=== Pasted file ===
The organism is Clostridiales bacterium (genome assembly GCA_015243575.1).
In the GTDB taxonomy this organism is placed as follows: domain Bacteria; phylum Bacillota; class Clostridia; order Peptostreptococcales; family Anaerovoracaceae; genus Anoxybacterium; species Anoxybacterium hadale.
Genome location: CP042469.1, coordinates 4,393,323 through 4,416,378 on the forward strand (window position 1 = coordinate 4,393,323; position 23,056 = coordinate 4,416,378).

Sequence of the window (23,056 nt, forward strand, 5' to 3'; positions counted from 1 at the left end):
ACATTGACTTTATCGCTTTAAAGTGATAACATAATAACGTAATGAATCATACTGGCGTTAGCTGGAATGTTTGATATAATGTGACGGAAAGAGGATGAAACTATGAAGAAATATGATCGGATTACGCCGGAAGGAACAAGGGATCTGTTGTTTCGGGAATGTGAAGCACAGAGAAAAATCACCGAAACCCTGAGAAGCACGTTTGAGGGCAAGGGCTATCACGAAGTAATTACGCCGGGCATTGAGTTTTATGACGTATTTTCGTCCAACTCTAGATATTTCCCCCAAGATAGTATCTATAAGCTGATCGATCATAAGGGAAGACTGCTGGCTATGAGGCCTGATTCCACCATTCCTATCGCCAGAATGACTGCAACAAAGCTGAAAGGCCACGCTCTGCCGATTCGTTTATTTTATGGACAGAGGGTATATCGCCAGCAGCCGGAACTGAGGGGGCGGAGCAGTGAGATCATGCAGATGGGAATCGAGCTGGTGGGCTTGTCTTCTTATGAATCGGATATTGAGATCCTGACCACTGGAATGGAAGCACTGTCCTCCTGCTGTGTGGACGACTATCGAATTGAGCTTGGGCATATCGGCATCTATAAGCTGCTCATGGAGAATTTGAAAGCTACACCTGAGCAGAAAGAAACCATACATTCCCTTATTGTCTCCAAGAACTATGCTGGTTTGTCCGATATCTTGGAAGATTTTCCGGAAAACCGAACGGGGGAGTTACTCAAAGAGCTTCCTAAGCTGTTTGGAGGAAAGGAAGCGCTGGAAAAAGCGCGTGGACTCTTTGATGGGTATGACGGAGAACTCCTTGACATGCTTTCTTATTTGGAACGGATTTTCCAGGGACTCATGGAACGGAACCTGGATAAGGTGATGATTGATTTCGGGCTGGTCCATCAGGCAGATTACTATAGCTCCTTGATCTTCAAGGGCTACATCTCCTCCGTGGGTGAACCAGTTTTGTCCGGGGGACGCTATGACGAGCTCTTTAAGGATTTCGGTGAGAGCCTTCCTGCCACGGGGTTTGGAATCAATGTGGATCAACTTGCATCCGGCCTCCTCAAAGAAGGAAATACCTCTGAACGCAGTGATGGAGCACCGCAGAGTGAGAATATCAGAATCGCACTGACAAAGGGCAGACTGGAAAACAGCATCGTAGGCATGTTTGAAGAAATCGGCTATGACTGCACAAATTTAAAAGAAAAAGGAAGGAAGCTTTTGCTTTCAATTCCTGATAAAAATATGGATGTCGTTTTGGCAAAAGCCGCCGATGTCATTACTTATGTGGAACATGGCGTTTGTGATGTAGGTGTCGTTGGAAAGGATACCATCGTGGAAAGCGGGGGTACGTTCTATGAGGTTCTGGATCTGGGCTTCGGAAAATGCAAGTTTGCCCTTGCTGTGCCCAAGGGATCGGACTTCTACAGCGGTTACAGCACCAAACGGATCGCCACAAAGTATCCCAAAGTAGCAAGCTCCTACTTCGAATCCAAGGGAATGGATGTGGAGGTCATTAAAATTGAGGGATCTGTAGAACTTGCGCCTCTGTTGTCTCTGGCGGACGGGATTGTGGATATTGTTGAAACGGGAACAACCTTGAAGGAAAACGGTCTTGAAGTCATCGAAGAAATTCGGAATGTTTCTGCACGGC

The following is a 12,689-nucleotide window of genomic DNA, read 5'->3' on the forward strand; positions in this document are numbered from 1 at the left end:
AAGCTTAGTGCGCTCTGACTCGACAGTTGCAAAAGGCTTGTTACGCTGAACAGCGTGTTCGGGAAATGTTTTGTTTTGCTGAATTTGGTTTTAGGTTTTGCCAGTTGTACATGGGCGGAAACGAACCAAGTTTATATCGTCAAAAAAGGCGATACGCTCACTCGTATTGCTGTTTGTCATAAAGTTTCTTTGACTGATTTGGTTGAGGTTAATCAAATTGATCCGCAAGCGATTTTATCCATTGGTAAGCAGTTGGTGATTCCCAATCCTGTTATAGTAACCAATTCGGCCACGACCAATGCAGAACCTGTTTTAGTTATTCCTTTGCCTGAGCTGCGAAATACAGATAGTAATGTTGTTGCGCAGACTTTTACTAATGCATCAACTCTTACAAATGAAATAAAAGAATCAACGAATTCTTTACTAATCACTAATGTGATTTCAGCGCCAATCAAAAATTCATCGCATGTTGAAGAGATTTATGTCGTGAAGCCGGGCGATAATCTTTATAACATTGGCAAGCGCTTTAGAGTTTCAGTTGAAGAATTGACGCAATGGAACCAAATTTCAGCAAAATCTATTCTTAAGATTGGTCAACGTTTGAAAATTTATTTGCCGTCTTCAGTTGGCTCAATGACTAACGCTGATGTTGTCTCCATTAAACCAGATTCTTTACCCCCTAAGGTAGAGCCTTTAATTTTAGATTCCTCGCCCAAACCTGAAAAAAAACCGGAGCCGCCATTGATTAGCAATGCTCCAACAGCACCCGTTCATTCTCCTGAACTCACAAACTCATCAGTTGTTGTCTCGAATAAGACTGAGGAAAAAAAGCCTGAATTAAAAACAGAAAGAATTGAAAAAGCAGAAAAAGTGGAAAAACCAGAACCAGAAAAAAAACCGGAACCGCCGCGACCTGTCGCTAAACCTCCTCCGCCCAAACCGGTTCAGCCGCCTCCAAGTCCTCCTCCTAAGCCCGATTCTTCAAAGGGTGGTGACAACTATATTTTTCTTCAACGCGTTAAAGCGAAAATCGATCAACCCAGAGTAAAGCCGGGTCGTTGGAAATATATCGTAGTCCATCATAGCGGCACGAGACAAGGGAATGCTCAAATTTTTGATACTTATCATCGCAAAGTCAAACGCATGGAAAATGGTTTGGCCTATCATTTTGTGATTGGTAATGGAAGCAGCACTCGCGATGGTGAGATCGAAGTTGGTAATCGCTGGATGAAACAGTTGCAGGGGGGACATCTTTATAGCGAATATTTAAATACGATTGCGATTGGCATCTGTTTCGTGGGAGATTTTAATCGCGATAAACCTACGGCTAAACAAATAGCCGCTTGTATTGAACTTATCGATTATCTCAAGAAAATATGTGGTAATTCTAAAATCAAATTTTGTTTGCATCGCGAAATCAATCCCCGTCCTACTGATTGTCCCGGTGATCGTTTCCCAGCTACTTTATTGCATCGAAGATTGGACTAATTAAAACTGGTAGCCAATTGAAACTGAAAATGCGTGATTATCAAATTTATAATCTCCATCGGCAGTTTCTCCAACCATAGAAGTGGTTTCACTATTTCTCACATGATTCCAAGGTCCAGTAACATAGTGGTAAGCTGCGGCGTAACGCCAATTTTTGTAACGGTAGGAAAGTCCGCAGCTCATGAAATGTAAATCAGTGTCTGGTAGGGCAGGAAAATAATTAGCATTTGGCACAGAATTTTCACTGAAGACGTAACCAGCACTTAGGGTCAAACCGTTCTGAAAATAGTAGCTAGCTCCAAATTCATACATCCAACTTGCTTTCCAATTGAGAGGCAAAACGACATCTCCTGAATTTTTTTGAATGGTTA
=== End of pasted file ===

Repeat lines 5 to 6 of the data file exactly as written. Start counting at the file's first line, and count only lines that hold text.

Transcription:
ACATTGACTTTATCGCTTTAAAGTGATAACATAATAACGTAATGAATCATACTGGCGTTAGCTGGAATGTTTGATATAATGTGACGGAAAGAGGATGAAACTATGAAGAAATATGATCGGATTACGCCGGAAGGAACAAGGGATCTGTTGTTTCGGGAATGTGAAGCACAGAGAAAAATCACCGAAACCCTGAGAAGCACGTTTGAGGGCAAGGGCTATCACGAAGTAATTACGCCGGGCATTGAGTTTTATGACGTATTTTCGTCCAACTCTAGATATTTCCCCCAAGATAGTATCTATAAGCTGATCGATCATAAGGGAAGACTGCTGGCTATGAGGCCTGATTCCACCATTCCTATCGCCAGAATGACTGCAACAAAGCTGAAAGGCCACGCTCTGCCGATTCGTTTATTTTATGGACAGAGGGTATATCGCCAGCAGCCGGAACTGAGGGGGCGGAGCAGTGAGATCATGCAGATGGGAATCGAGCTGGTGGGCTTGTCTTCTTATGAATCGGATATTGAGATCCTGACCACTGGAATGGAAGCACTGTCCTCCTGCTGTGTGGACGACTATCGAATTGAGCTTGGGCATATCGGCATCTATAAGCTGCTCATGGAGAATTTGAAAGCTACACCTGAGCAGAAAGAAACCATACATTCCCTTATTGTCTCCAAGAACTATGCTGGTTTGTCCGATATCTTGGAAGATTTTCCGGAAAACCGAACGGGGGAGTTACTCAAAGAGCTTCCTAAGCTGTTTGGAGGAAAGGAAGCGCTGGAAAAAGCGCGTGGACTCTTTGATGGGTATGACGGAGAACTCCTTGACATGCTTTCTTATTTGGAACGGATTTTCCAGGGACTCATGGAACGGAACCTGGATAAGGTGATGATTGATTTCGGGCTGGTCCATCAGGCAGATTACTATAGCTCCTTGATCTTCAAGGGCTACATCTCCTCCGTGGGTGAACCAGTTTTGTCCGGGGGACGCTATGACGAGCTCTTTAAGGATTTCGGTGAGAGCCTTCCTGCCACGGGGTTTGGAATCAATGTGGATCAACTTGCATCCGGCCTCCTCAAAGAAGGAAATACCTCTGAACGCAGTGATGGAGCACCGCAGAGTGAGAATATCAGAATCGCACTGACAAAGGGCAGACTGGAAAACAGCATCGTAGGCATGTTTGAAGAAATCGGCTATGACTGCACAAATTTAAAAGAAAAAGGAAGGAAGCTTTTGCTTTCAATTCCTGATAAAAATATGGATGTCGTTTTGGCAAAAGCCGCCGATGTCATTACTTATGTGGAACATGGCGTTTGTGATGTAGGTGTCGTTGGAAAGGATACCATCGTGGAAAGCGGGGGTACGTTCTATGAGGTTCTGGATCTGGGCTTCGGAAAATGCAAGTTTGCCCTTGCTGTGCCCAAGGGATCGGACTTCTACAGCGGTTACAGCACCAAACGGATCGCCACAAAGTATCCCAAAGTAGCAAGCTCCTACTTCGAATCCAAGGGAATGGATGTGGAGGTCATTAAAATTGAGGGATCTGTAGAACTTGCGCCTCTGTTGTCTCTGGCGGACGGGATTGTGGATATTGTTGAAACGGGAACAACCTTGAAGGAAAACGGTCTTGAAGTCATCGAAGAAATTCGGAATGTTTCTGCACGGC

The following is a 12,689-nucleotide window of genomic DNA, read 5'->3' on the forward strand; positions in this document are numbered from 1 at the left end: